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Mar 15, 201612:29 PMTransportation Matters

with Debby Jackson

Common sense prevails

(page 1 of 2)

I thought the phrase “common sense isn’t so common” may be a bit tired. So, I did some online research about who first uttered these pearls. Apparently, Voltaire is credited with having said this in the 1700s, which in my mind makes it go from being tired to time-tested. Anyway, in politics especially, common sense can be a rare commodity indeed.

With that being said, a common-sense solution to a specific problem did emerge from the state Legislature recently.

As I have written on extensively, Wisconsin’s transportation fund is woefully short of meeting the needs of Wisconsin’s transportation system, including our state and local roads. For many towns and counties this is exacerbated by heavy agriculture equipment traversing these roads which the towns and counties are unable to maintain for even basic vehicular travel — like my Ford Escape. The result is some pretty bad town and county roads. And in some cases roads are being weight restricted, forcing farmers to travel greater distances to get on roads that are not weight restricted at a greater cost. All of this, of course, eats into the bottom line.

To use another tired or time-tested phrase, “this is where the rubber meets the road” in terms of tensions between some local officials and the farming community. The problem is that neither of them are wrong. Agriculture is one of Wisconsin’s most important and iconic industries, and farmers have to move stuff. Local officials, on the other hand, are charged with managing the public assets — in this case, the town or county roads — to get the greatest life out of them, and these great big farm implements do cause damage.

The truth of the matter is even if we finally address our systemic and ongoing transportation revenue shortfall at the state level, there will never be sufficient funding to engineer all of the town and county roads to a standard that can withstand some of this heavy machinery for a prolonged period of time.

This is why some concerned legislators, local officials, and agricultural representatives have discussed the idea of identifying priority corridors. Routes that could be engineered and maintained to withstand the traffic from these very important and very big pieces of machinery.


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Mar 22, 2016 08:31 am
 Posted by  Anonymous

"Problem solving. I like it."

As I have pointed out numerous times, and I know your staff reads my posts, the problem is not a lack of funding, but an abundance of enumerated highway expansion projects. In fact, 15% of the current budget is going to adding more lanes to highways across the state.

Why has spending on expansions skyrocketed in recent years? Because Scott Walker's administration has been ignoring the safety and congestion thresholds outlined in admin code trans-210, the major highway enumeration scoring process.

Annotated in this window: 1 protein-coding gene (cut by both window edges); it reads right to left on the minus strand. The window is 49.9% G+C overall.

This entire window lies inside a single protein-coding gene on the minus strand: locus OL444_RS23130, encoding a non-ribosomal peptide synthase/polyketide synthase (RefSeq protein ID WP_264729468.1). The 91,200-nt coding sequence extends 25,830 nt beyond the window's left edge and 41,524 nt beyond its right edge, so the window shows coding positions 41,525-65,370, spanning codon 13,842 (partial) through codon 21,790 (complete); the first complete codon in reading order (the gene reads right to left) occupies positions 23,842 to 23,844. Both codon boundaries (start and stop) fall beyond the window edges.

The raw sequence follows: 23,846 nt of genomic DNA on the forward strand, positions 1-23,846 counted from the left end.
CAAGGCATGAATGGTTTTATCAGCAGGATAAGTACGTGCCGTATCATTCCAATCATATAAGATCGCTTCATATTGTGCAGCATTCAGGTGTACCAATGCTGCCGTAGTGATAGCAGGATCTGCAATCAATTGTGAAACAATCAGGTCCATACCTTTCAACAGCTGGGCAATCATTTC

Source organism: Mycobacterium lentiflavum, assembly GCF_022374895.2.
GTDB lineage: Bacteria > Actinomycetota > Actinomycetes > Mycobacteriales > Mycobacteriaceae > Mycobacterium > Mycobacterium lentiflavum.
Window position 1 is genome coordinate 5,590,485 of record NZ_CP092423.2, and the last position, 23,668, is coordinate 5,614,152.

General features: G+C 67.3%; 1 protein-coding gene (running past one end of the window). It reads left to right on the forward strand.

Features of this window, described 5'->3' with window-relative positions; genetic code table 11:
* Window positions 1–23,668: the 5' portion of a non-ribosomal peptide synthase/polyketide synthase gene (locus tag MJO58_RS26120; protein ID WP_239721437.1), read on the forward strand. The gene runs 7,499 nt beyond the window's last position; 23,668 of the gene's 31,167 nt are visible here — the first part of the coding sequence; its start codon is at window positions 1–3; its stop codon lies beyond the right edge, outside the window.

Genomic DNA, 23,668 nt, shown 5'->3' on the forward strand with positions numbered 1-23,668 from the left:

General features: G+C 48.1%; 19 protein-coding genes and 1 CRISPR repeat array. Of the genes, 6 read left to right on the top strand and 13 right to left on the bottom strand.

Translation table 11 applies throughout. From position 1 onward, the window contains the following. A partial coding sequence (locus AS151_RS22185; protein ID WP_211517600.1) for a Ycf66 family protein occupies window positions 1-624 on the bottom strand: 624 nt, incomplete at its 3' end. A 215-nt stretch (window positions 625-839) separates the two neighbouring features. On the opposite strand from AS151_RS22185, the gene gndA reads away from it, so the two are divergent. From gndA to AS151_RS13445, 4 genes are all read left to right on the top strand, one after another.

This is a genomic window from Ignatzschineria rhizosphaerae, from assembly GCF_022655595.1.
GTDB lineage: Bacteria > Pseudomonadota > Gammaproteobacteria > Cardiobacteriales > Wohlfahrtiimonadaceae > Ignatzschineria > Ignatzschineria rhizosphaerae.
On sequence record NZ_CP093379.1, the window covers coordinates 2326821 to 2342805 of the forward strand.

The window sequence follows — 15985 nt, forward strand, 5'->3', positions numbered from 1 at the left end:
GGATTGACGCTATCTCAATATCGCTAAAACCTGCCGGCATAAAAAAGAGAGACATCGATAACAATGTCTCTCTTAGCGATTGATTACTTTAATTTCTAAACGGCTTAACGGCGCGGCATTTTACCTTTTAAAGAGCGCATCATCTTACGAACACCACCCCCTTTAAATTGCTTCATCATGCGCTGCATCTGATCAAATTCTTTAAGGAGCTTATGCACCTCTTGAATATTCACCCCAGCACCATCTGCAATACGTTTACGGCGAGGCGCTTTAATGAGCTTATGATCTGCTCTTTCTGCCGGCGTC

Scott Walker has said his motivation for expansions is that highway investment is key to growing Wisconsin's economy. But I have filed numerous open records requests with a variety of elected officials, and none can provide evidence that backs up that claim. I even talked with an economist at WISDOT, who flat out told me they do not produce a net cost/benefit analysis. Even your staff told me the studies that TDA touts should not be read as proving general benefits to the state's economy.

So it appears the solution to the problem of the surplus of highway expansions is for groups like the TDA to take the date to the Governor and show him that expansions are not growing the economy. That will free up 15% of WISDOTs budget which could be used to improve the local highways that are the focus of your article this month.

Problem solving, I like it.

Feb 18, 2017 04:28 am
 Posted by  Anonymous

In case Scotty hasn't noticed, Wisconsin's economy is last in the country for growth. Lets just fix the roads that already exist before we get ahead of ourselves. I'm pretty sure the citizens (oh yeah, them!) would be happy with that for a start. Lets face it, Scotty isn't going to do anything for the residents of this state that requires an effort. He's too dumb to figure out this problem. If he can't steal the funds from somewhere or manipulate the laws of the state to his liking then nothing that would improve life for the average citizen is going happen.


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About This Blog

 Debby Jackson assumed the role of executive director of the Transportation Development Association of Wisconsin after more than 15 years with the organization. In addition to her vast experience in association management and transportation advocacy, Jackson has a background in business. She leverages the breadth and depth of her professional experience, along with her knowledge of the membership and mission of TDA, to be a strong voice for robust transportation infrastructure in Wisconsin. Jackson started her career as a staff auditor with Price Waterhouse, which led to a series of accounting and corporate management positions with a major national retailer.

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